What does it mean to Live Grace?

Grace. I’ve heard the word all of my life. It is a word used in Scripture and songs of worship, yet sometimes I struggle with what it means to live with this gift, this character trait, this favor God has given to us.

Grace has been around since eternity past. Without it, there would be no saving faith because it is by grace and through faith that we are even able to believe what God says to us in His Word.

God’s throne is founded on grace, He gives grace to stand against evil desires, we are told to be strong in grace and grow in grace. Grace is a blessing and a greeting, but it also a character trait of Almighty God.

Jesus embodied grace. His death and resurrection allowed grace to win over death and sin. At last God could grant grace and mercy to those who were previously His enemies, those who knew they had broken His laws. He even offers grace to those who don’t think they need Him, if they will but accept His offer.

Grace carries a sense of favor, beauty, approval, mercy all coming from the divine. Christians sometimes call it “unmerited favor.”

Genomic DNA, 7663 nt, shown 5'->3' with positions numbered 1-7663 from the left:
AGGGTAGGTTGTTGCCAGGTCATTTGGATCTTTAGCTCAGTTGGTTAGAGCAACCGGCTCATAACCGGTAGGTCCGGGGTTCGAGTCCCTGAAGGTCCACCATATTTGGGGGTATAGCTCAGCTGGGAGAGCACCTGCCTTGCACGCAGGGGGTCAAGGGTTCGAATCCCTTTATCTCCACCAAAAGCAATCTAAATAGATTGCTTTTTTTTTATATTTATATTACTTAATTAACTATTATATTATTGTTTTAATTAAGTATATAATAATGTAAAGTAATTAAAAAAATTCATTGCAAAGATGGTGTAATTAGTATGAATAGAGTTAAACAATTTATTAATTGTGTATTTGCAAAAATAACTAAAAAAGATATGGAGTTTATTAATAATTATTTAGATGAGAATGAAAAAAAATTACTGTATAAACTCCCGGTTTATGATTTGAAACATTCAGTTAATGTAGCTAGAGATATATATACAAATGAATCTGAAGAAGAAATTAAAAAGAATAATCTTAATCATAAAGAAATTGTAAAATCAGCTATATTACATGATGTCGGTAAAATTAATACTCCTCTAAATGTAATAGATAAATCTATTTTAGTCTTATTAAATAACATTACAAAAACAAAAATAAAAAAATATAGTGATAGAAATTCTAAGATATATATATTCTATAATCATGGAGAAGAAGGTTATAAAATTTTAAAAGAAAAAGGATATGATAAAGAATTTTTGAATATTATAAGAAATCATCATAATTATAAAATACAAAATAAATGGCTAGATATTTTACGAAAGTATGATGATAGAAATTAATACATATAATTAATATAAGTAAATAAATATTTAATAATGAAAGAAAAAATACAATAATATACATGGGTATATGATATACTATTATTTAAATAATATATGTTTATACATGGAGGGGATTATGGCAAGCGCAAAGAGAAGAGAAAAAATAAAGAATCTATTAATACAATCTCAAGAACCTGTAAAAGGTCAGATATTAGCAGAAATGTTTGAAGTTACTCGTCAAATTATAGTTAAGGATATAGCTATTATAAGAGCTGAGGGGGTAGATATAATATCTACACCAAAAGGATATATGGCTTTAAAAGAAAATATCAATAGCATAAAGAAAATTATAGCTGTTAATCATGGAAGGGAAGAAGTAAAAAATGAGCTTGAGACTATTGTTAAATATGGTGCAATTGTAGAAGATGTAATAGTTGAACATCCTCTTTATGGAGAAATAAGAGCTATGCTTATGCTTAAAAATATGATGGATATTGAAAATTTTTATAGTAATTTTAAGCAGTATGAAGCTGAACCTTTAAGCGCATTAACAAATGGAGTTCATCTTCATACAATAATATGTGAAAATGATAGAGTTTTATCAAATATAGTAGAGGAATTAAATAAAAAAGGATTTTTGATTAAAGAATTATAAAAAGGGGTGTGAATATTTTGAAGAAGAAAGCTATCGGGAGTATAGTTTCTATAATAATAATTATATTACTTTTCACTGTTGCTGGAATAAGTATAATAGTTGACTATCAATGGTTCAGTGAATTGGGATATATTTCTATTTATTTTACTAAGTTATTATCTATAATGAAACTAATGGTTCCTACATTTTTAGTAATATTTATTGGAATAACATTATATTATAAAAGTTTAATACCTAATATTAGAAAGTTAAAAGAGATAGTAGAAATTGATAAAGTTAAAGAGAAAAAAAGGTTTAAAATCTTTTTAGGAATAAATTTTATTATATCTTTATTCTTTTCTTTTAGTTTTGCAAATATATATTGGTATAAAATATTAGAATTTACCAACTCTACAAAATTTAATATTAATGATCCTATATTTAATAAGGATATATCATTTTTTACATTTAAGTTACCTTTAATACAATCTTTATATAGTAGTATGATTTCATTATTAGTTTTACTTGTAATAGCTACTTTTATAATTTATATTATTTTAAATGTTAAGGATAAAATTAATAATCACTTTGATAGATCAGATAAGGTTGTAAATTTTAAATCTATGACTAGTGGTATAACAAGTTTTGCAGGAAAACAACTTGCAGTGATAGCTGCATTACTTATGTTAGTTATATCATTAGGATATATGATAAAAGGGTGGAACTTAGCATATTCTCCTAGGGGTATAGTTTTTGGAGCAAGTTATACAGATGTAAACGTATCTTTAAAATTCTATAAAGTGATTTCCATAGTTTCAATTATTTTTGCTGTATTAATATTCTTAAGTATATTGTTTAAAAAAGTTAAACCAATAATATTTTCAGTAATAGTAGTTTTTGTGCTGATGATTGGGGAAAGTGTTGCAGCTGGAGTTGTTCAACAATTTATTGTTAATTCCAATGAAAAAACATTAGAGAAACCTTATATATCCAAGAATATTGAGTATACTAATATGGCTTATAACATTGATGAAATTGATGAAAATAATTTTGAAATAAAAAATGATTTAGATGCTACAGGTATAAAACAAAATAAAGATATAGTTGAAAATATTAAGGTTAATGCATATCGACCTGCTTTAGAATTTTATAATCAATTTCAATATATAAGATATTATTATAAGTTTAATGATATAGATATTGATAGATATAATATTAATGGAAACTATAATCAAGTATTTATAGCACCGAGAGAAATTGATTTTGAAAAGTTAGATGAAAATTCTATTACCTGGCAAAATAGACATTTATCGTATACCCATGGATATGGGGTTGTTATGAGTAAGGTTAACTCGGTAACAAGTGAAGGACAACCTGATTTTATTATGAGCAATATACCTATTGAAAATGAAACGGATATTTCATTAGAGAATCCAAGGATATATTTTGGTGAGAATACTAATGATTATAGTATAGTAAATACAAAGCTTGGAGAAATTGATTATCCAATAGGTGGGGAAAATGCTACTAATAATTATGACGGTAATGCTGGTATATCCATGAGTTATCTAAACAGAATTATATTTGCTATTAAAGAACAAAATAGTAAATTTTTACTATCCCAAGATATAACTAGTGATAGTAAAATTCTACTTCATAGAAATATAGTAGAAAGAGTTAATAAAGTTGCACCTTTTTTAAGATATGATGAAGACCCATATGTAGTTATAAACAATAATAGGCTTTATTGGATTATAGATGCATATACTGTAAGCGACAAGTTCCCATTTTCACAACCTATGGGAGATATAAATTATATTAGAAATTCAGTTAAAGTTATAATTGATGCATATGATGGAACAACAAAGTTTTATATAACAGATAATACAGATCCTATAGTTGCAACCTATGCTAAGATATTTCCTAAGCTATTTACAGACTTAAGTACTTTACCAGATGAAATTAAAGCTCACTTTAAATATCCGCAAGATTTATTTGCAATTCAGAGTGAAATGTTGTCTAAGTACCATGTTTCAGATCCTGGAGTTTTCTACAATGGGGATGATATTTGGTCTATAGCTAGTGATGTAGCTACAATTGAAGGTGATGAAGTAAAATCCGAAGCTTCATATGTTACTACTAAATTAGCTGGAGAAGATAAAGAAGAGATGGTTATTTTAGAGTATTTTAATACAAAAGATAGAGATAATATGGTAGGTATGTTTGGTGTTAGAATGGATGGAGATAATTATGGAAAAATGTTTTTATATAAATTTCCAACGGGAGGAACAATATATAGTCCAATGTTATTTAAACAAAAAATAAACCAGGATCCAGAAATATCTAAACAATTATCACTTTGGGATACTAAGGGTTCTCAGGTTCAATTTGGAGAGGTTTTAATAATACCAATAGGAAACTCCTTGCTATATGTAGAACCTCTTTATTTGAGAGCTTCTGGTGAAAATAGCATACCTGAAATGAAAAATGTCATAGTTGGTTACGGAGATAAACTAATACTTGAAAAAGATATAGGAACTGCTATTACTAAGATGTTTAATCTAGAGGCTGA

Sometime after he came to faith in Christ, John Newton wrote perhaps one of the most famous songs in history, “Amazing Grace”. There is something appealing about the word grace. We even name our children after grace. Both my grandma and one of my aunts shared that name.

I’ve thought a lot about grace in recent years. What does grace look like? How can I “grow in grace”? How do I “live grace”?

I’ll be honest. I don’t always exemplify this word. And I have a long way to go to grow in the ability to show grace to others. But Jesus is a good example to follow. How did He live grace?

There are probably myriad ways Jesus showed and offered grace, but I’ll focus on the few that I’m working on in my own life.


1.    He showed compassion.

Even after a long hard day, crowds beat him to the shores where He longed for rest. When He saw those crowds, He didn’t get angry or frustrated with them. He had compassion on them.

2.    He forgave his enemies.

I daresay we all know the pain of rejection and betrayal and how hard it can be to forgive wrongs done that affect us so personally. How on earth do we forgive that?